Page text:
Utahns are not people of moderation. Instead of having two kids, we have five or six. Instead of having two or three drinks a week, we prefer a lifetime of abstinence. Instead of buying a flashlight, we prefer to store a month’s worth of food in case of emergency.
Our politics run a similar course—we are an immoderately red state. Republicans have won every Senate election since 1970. More than 77 percent of us voted for Republican Governor Jon Huntsman Jr. in 2008. We have voted for the Republican candidate in the last 10 presidential elections, and we hold the dubious honor of being the only state to give more votes to Ross Perot than to Bill Clinton in the 1992 election.
But as of late, Utah is at the vanguard of moderate Republicanism. Senator Bob Bennett, a consistent recipient of high ratings from conservative groups such as the American Conservative Union and the Christian Coalition, recently teamed up with Democratic Senator Ron Wyden to write the “Healthy Americans Act.” The compromise bill called for universal health coverage administered through private and public insurance institutions, and it mandated that employers increase salaries to offset the new taxes employees would pay for coverage. In fact, the bill had so many Democratic measures in it, that the right-wing Club For Growth attacked Bennett for his sponsorship.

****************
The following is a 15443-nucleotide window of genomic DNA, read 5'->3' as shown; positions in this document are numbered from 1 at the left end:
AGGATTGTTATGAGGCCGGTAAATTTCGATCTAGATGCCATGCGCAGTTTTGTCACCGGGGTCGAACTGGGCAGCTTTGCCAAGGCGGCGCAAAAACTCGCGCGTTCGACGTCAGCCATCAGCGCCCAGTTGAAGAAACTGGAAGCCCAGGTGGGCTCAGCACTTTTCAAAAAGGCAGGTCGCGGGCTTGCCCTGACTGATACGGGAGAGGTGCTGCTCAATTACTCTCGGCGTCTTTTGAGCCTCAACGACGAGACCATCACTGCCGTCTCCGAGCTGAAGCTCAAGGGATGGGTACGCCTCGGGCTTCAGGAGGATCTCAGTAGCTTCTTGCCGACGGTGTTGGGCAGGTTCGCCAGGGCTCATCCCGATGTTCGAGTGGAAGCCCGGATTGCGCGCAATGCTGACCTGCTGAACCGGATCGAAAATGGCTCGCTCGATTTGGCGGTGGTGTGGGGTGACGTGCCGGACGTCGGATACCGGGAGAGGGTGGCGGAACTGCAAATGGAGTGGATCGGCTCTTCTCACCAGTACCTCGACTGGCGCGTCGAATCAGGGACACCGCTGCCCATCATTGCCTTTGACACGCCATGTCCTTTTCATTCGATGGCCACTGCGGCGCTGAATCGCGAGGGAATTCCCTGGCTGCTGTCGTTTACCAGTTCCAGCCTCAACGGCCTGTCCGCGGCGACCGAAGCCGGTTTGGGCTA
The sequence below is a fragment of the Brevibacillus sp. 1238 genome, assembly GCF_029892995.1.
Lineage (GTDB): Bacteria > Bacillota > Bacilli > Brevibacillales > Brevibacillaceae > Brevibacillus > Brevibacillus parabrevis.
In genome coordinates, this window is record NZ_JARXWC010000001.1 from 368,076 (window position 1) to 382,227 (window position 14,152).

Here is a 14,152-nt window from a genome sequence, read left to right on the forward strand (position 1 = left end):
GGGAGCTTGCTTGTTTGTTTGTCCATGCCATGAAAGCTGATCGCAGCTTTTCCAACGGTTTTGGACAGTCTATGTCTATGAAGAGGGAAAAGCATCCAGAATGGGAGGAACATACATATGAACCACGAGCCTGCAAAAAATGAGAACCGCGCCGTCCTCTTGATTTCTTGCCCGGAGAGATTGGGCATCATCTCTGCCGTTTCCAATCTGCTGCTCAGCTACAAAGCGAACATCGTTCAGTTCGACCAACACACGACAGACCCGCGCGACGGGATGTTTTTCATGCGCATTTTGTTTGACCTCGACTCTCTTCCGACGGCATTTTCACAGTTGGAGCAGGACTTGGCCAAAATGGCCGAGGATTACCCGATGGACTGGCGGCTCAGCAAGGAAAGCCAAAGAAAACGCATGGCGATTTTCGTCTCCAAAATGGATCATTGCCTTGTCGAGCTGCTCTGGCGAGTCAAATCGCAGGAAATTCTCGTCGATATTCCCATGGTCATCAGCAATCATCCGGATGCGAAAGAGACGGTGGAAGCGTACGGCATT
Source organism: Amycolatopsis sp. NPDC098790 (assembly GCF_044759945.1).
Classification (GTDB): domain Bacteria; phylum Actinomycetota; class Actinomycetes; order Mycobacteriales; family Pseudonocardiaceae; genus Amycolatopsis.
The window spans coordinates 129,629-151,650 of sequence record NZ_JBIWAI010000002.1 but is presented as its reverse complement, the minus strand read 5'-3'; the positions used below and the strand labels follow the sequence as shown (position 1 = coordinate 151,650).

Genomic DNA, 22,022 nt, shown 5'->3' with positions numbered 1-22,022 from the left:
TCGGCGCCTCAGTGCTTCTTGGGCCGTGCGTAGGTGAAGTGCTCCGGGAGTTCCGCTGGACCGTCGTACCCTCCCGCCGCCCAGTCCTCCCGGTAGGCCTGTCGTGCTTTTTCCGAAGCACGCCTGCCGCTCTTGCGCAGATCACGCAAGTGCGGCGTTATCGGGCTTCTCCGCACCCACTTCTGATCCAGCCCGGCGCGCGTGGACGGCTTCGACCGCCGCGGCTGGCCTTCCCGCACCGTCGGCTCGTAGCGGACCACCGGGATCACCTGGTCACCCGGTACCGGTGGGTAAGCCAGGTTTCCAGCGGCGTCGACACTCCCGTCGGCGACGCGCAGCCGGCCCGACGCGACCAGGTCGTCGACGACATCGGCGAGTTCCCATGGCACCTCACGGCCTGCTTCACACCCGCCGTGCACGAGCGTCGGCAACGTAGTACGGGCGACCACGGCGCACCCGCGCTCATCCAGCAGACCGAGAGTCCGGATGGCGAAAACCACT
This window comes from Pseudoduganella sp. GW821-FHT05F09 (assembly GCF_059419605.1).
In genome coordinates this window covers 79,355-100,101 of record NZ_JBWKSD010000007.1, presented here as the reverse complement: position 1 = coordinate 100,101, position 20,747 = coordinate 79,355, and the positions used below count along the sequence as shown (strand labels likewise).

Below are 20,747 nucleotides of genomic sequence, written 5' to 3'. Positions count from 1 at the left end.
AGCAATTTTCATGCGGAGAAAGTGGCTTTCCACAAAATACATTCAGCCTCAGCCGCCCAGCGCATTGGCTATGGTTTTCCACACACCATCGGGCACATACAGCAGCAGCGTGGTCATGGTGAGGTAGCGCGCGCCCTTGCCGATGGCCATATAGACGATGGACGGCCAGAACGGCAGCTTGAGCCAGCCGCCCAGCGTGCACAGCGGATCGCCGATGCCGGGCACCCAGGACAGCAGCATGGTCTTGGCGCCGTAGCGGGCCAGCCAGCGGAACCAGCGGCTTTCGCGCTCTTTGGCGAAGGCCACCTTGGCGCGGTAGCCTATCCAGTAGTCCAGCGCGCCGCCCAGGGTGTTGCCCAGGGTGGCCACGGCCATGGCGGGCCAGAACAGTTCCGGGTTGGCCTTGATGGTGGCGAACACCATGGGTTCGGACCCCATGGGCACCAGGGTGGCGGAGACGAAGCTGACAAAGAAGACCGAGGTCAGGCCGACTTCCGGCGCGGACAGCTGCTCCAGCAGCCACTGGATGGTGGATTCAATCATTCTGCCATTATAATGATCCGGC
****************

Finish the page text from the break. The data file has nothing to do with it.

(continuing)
Senator Hatch has put a similar leftward-spin on some of his recent activities. Just last June, Hatch reached out to the Liberal Lion himself, Senator Ted Kennedy, to expand and enlarge SCHIP, the federal program for uninsured children. Hatch also continues to champion stem-cell research, a subject on which he finds more common ground with Democrats than with his fellow Republicans.
Last, but certainly not least important, in this move toward moderation, is former Governor – now Ambassador – Huntsman. Huntsman has always focused more on economic liberties and business development than he has divisive social issues, but his decision to support civil unions and to relax Utah’s liquor laws, put him squarely in the moderate Republican camp. Had Huntsman not moved to China, centrist voters would still be listing him as a top pick for the 2012 presidential elections.
These three statesmen — Huntsman especially — are now hallmarks of moderate Western Republicanism. Best embodied by Barry Goldwater, Ronald Reagan, and, slightly less so, John McCain, Western Republicanism is distinguished from its Southern counterpart by its ideology of strict limited government and its willingness to compromise. Western Republicans appreciate that Democrats are usually working toward the shared goal of national prosperity, and as such, they are more apt to reforming and moderating Democratic positions than they are to shouting “you lie” and calling it a day. Not only does this give Western Republicans real power in influencing the current majority’s policies, it also earns them credibility with the American public. A “no” vote to a Democratichealthcare measure is much more telling if it comes from a lawmaker willing to compromise than it is from a lawmaker who votes against anything that has a Democratic sponsor.